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Posted: Jun 6 2006, 11:57 PM
Member No.: 1
Joined: 13-December 05
Taoism helps retain culture
By Mary Kaye Ritz
Advertiser Religion & Ethics Writer
Upstairs in the Taoist temple in Kalihi, incense burned and priests chanted while Chinese-Americans arrived to celebrate the summer solstice festival of Tuan Wu.
Downstairs, two boys, 15 and 18, were passing the time until they would be put to work. They sat admiring the hundreds of golden "dragon boats" and "gold bricks" made from folded ornate paper, trading quips in pidgin.
What connects the two worlds, the upstairs and the downstairs of this temple, is a respect for a culture that some in Hawai'i's Taoist community fear may be lost forever: the traditions and customs of China.
The two teenagers, both of them lion dancers, acutely feel the responsibility to learn the ways of their ancestors and preserve them for their progeny.
"Chinese culture is gonna slowly die," said Russell Young, who just graduated from McKinley High School, "but someday I'm gonna explain (to my children) as much as I can."
"Lion dance is changing. ... Nobody's gung-ho to learn anymore," added Cody Hua, who attends Farrington High School. "They're not committed."
But the Rev. Duane Pang is.
"I'm trying to pass it on to the young people," Pang said yesterday. "Not just the religion. We we need (to perpetuate) the culture, like lion dancing, Chinese language schools and kung fu classes."
Over the summer, Taoist master Pang led a free workshop with St. Francis Hospice on "Chinese Religious Death and Dying Traditions and Customs in Hawai'i" at Borthwick Mortuary. Nearly 200 people heard Pang discuss the integration of Taoism, Confucianism, and Buddhism in Chinese culture and explain local Taoist practices that differ from those in China.
Chinese-Americans accept death and prepare for it from the age of 61, Pang explained, and family plays a prominent role in rituals.
Felicia Marquez-Wong, the bereavement coordinator at the hospice, said the workshop was a good first step at understanding the diversity of cultures in Hawai'i. And the participants were mostly people in the community rather than professionals in the hospice field. "I was amazed there were so many non-Chinese there," she said.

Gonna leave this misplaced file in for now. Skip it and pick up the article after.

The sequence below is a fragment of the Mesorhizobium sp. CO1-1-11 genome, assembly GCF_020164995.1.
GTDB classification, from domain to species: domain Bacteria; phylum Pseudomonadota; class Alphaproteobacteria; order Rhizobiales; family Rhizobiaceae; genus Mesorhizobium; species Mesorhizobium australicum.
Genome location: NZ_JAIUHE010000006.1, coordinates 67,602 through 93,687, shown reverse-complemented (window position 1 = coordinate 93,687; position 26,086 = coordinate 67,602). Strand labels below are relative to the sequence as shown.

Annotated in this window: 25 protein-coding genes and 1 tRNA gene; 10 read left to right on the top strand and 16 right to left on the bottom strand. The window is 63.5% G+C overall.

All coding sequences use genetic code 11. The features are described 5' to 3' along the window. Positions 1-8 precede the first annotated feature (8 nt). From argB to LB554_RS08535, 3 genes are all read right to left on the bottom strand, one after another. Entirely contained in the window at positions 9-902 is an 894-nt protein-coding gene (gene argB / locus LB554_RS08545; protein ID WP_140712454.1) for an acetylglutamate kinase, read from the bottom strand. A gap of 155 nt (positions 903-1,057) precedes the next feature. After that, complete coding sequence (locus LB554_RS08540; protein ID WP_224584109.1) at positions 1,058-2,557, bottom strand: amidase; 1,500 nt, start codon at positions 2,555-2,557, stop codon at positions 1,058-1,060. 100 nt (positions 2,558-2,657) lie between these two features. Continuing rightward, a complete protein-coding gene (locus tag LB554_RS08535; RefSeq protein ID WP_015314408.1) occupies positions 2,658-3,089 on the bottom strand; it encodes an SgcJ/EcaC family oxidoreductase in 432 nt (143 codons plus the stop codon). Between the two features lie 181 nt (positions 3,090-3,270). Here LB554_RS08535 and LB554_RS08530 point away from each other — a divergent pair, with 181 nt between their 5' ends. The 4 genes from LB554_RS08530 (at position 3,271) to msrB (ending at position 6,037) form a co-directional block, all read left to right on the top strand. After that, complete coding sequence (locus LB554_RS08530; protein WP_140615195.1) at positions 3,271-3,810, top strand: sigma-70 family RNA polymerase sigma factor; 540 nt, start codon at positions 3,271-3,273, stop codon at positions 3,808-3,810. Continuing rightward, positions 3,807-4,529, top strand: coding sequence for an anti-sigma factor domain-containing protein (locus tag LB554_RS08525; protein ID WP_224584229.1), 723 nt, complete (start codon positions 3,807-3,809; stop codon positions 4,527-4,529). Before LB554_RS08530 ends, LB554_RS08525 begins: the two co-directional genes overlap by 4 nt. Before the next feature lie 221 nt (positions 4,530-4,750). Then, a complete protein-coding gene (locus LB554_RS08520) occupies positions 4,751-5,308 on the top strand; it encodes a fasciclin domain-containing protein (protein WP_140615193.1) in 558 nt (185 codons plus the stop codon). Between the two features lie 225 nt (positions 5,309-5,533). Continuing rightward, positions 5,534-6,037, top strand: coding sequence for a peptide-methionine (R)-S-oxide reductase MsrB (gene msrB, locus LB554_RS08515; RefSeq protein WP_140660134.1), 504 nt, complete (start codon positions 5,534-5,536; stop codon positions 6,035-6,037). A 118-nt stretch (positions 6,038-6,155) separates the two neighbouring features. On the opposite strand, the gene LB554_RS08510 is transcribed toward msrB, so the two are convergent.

Pang's workshop went over so well that "a lot of people wanted more ... they asked him to tell us where we can find his books," Marquez-Wong said.
Pang laughed when asked if he'd write a book on the subject. "When you commit it to paper, across the river, they might be doing it so different from you," he said. "You might have arguments."
For example, with the Hungry Ghost Festival on Aug. 29 and 30 (the Chinese equivalent to the Japanese O-Bon), he uses a whole duck as an offering, as you're supposed to do.
"In the olden days, you couldn't get a duck with a head," so they'd substitute chickens, he said. Now he finds that his authentic use of a duck is questioned by other Taoists who never saw a duck being used before.
"That's why I won't ever write a book."
With certain Chinese religious traditions being assimilated into American culture, it's interesting to note that Taoism itself seems to be doing just fine — in its heartland, especially.
"Taoism fares pretty well in China," explained Poul Andersen, professor of religion at the University of Hawai'iiManoa, "and is recovering after political changes."
As for Taoism in the United States, it's in a relatively "in-authentic, New Age form."
"(It's) constructed not by Chinese-Americans, but most definitely by white Americans, and with little relation to what Taoism is in China — for the Chinese," he wrote in an e-mail. "The elements of Taoism that are preserved by Chinese-Americans seem to be gradually fading away."
As he sees it, Taoism "is totally integrated in Chinese culture. ... It becomes something else when you apply it within another culture, such as that of the present-day United States."
He compared it to Hinduism, which follows an Indian way of life. But he also said observers may find Taoist rituals performed at temples in Hawai'i that are "pretty authentic."
And the authenticity will continue, as long as Pang can perpetuate it, though, he notes, his form is more the "pre-World War II" Taoism.
Marquez-Wong was fascinated to learn that Pang feels very comfortable doing funerals combining other faiths, though some faiths aren't as open about having a Taoist priest involved in their rites.
"The history was that (after World War II) a lot of Chinese families sent children to private schools, mostly Christian schools; a lot of them ended up becoming Christians and going away from traditions," she said. "Then, as the older people are dying, they request traditional things; and now (the next generations) want to find out more.
"It's a neat turnaround."
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